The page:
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Ease

ease

 

The word "ease" is related to the adjective "easy."

You can use "ease" as a noun when an action is not difficult:

  • She does everything with ease. (She’s good at what she does.)
  • They made their flight with ease. (They had plenty of time to get to the airport.)
  • Harry paid back the loan with ease. (It was easy for him to pay back the money.)
  • The ease with which he plays tennis is remarkable for someone who is 80 years old.
  • Do you feel at ease with your decision, or are you still nervous?
  • The doctor put the patient at ease by explaining the procedure.

You can also use "ease" as a verb. In this case, it means to put something into a location carefully:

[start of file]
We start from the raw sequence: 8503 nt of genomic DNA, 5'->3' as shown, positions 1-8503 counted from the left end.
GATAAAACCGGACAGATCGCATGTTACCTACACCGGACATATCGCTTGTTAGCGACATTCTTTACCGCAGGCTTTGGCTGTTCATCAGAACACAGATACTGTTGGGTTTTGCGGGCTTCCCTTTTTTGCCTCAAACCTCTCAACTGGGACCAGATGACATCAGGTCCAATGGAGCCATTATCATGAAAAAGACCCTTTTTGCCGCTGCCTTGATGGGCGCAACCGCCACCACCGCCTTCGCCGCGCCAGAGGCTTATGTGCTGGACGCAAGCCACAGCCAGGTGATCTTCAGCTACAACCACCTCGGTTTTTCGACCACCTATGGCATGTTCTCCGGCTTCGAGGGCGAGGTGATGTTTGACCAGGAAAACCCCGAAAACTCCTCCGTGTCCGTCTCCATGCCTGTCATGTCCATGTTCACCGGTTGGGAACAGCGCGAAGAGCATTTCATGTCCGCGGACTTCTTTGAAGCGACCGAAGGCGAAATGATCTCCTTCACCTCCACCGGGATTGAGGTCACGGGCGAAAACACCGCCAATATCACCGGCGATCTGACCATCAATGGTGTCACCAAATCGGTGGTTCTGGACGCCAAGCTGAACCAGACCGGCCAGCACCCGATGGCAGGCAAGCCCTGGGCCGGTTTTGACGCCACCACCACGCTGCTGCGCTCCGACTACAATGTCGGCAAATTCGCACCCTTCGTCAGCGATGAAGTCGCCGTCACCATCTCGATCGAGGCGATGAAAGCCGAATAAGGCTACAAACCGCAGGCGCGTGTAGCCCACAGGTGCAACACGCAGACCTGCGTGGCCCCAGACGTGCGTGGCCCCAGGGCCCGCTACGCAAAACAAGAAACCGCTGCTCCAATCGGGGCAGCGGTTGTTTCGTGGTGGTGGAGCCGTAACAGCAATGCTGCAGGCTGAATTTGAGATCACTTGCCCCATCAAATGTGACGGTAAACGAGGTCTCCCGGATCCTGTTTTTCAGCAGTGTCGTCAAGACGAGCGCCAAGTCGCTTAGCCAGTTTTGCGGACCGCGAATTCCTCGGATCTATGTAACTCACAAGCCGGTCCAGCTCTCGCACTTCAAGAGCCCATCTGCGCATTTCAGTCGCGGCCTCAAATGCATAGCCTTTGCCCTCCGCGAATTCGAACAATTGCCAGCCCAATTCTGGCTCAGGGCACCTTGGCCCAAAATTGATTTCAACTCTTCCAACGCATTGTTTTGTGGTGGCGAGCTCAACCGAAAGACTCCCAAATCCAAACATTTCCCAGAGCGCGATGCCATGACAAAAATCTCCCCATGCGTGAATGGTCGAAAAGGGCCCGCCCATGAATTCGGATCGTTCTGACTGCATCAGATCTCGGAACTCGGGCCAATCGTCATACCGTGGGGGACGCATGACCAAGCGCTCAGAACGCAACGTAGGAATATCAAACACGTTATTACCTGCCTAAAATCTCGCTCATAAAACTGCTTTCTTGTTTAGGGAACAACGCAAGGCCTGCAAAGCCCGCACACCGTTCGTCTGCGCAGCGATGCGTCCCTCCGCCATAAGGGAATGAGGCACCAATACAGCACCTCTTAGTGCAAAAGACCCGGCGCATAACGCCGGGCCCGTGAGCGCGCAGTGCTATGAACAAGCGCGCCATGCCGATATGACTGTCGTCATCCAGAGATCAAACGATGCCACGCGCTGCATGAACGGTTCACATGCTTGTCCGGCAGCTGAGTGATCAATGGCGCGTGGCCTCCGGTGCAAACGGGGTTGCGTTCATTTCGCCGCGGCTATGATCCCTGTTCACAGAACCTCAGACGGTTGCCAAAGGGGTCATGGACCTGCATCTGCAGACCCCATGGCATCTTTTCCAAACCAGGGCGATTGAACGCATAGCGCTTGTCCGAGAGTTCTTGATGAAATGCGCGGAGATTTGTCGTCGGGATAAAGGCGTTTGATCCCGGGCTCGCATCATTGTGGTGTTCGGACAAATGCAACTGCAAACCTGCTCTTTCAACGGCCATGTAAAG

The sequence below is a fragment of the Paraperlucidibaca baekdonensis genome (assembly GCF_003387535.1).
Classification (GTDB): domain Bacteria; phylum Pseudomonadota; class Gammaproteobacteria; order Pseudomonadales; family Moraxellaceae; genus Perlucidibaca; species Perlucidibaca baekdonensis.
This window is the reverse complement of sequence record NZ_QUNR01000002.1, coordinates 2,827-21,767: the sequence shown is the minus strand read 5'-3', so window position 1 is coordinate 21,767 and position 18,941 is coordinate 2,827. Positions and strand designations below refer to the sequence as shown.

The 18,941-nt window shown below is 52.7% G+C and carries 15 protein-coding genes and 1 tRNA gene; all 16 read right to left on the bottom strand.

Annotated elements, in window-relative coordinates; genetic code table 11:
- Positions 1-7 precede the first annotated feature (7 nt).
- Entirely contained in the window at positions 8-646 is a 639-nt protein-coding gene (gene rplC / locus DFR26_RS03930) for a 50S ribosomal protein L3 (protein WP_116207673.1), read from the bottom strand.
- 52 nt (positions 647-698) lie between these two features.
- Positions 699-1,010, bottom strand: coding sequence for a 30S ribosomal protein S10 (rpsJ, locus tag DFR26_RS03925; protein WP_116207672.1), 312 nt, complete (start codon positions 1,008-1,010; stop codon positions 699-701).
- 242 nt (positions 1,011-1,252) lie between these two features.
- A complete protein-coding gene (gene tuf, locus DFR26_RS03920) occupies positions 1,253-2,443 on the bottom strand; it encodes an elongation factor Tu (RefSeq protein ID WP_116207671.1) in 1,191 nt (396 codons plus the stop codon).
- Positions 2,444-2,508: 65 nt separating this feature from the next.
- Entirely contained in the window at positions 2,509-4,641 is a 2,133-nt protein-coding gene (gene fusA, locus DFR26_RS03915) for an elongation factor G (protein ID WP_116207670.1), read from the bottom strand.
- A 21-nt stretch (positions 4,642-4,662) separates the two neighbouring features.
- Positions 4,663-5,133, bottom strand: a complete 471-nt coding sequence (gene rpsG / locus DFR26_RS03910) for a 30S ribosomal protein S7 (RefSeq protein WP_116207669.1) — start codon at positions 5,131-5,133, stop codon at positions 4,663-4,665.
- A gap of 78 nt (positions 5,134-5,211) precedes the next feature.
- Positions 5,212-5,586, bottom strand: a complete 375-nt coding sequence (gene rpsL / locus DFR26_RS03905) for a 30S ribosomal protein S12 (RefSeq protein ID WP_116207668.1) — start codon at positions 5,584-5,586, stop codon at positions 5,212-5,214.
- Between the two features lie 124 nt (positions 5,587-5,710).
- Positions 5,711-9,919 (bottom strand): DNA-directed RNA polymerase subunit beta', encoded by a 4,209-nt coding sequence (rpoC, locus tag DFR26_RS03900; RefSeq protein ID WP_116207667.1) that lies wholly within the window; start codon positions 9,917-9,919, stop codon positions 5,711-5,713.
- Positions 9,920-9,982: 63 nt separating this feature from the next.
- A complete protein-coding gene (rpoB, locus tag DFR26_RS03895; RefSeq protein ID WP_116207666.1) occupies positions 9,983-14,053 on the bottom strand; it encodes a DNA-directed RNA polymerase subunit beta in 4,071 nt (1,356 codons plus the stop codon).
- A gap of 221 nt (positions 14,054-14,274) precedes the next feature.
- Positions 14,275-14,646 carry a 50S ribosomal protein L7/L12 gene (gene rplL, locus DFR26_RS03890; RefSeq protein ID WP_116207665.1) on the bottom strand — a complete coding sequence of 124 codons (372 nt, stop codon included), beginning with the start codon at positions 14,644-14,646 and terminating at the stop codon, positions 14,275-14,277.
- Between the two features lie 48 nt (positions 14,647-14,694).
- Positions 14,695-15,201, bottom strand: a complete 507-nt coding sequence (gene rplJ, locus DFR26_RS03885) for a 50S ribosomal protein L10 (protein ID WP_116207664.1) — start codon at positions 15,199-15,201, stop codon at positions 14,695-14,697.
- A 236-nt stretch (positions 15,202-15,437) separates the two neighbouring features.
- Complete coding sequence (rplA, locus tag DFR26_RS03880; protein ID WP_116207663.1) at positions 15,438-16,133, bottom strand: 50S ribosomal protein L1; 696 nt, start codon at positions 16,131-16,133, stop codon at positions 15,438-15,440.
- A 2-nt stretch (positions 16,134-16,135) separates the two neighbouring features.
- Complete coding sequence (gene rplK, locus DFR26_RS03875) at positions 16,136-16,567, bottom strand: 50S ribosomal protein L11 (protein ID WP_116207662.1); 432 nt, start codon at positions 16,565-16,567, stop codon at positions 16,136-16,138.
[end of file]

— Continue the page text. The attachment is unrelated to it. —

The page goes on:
• Construction workers eased the beams into place.
  • Ease up on the accelerator. (Gently reduce foot pressure on the gas pedal.)
  • The satellite was eased into a lower orbit.

satellite

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This page was first published on September 5, 2013. It was updated on September 6, 2016.

 

 

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